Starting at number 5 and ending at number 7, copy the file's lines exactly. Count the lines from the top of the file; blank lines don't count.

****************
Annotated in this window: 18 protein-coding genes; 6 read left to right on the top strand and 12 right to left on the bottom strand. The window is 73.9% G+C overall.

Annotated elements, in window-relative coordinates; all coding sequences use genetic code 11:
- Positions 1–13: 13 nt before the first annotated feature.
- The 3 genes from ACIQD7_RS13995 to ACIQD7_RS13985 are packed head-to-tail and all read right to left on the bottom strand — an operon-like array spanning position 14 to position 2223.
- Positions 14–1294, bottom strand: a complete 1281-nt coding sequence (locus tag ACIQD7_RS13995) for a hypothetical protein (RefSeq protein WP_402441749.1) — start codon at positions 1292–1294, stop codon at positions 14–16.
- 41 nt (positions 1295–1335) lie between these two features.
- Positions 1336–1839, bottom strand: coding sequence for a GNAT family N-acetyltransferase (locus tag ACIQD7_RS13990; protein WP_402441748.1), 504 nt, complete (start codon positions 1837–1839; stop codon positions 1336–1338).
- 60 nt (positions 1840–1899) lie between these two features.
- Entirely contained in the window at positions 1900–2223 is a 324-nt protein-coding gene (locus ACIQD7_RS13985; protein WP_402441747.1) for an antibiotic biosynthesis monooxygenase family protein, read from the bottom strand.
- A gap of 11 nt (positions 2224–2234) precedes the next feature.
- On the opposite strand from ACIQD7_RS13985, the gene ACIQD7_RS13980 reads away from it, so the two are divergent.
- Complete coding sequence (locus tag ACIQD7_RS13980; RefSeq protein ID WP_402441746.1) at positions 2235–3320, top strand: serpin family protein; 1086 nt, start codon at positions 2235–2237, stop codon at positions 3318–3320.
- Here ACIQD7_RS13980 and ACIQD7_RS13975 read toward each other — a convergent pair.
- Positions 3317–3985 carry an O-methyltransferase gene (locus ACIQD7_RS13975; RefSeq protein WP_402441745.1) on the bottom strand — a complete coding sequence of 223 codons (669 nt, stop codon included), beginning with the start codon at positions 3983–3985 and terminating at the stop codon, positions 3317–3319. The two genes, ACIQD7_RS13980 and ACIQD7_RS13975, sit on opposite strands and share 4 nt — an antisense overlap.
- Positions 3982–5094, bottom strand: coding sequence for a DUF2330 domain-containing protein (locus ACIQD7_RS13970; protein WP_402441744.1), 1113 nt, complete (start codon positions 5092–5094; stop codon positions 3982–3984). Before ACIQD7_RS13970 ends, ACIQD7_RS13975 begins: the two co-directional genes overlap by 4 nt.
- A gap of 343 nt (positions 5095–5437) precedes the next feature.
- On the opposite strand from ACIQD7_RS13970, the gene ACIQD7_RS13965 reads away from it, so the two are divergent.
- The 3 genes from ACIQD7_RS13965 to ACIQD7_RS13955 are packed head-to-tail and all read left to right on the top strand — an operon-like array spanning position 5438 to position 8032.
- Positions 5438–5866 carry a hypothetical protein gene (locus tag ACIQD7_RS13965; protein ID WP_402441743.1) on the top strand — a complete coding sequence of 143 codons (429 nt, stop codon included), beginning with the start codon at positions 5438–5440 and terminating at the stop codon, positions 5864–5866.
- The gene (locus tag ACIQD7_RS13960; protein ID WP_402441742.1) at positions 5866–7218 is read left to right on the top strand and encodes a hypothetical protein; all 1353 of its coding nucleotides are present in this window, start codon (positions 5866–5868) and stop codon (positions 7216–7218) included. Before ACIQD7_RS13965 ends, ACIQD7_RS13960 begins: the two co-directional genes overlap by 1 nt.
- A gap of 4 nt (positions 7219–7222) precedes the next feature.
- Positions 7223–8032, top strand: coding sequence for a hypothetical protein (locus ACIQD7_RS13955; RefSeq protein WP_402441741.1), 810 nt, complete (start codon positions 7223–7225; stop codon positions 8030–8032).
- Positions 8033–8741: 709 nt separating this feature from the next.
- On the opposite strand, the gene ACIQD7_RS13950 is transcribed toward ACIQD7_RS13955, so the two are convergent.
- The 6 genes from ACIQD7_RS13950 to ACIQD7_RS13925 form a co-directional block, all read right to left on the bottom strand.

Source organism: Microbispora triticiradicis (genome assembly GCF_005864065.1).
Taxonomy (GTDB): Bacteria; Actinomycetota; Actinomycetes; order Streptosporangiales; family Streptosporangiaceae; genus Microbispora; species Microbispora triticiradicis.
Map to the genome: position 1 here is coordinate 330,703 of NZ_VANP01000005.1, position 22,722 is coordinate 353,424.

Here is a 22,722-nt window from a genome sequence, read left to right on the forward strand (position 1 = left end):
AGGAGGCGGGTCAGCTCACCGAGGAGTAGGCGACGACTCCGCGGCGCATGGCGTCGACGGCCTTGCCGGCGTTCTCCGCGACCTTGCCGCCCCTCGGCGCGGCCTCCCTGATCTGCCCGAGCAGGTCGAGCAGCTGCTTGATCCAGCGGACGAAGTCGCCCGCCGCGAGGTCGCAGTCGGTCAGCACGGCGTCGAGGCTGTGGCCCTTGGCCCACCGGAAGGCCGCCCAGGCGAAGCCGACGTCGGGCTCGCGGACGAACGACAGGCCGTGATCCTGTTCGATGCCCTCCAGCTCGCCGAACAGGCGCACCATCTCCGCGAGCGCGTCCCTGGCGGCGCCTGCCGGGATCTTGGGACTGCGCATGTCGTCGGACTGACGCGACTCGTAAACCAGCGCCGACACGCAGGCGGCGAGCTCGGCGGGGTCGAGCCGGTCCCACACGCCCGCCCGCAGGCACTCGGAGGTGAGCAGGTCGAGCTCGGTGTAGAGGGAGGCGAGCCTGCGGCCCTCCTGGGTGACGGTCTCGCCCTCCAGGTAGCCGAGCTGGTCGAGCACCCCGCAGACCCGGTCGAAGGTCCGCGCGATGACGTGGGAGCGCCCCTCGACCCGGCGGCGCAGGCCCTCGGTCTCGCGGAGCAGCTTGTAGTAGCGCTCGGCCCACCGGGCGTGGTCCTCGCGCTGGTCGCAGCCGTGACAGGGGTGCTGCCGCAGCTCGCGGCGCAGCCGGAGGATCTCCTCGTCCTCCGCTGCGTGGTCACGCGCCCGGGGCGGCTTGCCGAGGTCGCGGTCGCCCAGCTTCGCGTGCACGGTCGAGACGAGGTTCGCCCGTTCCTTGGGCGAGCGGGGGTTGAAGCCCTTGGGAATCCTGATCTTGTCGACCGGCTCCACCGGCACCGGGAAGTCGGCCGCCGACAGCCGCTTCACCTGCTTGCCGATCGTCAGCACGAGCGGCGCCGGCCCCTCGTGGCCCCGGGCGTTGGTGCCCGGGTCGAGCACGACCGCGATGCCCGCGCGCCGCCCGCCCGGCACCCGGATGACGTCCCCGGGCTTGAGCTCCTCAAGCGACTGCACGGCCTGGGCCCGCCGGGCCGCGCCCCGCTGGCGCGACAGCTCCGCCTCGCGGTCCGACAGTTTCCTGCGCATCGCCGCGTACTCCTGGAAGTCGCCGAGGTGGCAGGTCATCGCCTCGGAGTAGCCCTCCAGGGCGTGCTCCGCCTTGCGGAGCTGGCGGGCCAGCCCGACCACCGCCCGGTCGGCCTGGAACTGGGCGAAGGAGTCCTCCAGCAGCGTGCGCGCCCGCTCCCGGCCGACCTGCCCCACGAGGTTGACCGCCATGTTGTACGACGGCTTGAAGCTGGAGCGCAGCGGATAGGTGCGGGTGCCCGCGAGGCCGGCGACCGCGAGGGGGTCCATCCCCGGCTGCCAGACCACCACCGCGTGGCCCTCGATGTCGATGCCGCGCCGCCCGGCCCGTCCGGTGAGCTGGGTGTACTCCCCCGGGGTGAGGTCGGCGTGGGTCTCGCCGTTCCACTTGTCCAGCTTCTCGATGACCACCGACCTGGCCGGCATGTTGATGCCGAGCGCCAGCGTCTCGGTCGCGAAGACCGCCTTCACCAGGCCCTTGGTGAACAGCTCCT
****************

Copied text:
- Positions 14–1294, bottom strand: a complete 1281-nt coding sequence (locus tag ACIQD7_RS13995) for a hypothetical protein (RefSeq protein WP_402441749.1) — start codon at positions 1292–1294, stop codon at positions 14–16.
- 41 nt (positions 1295–1335) lie between these two features.
- Positions 1336–1839, bottom strand: coding sequence for a GNAT family N-acetyltransferase (locus tag ACIQD7_RS13990; protein WP_402441748.1), 504 nt, complete (start codon positions 1837–1839; stop codon positions 1336–1338).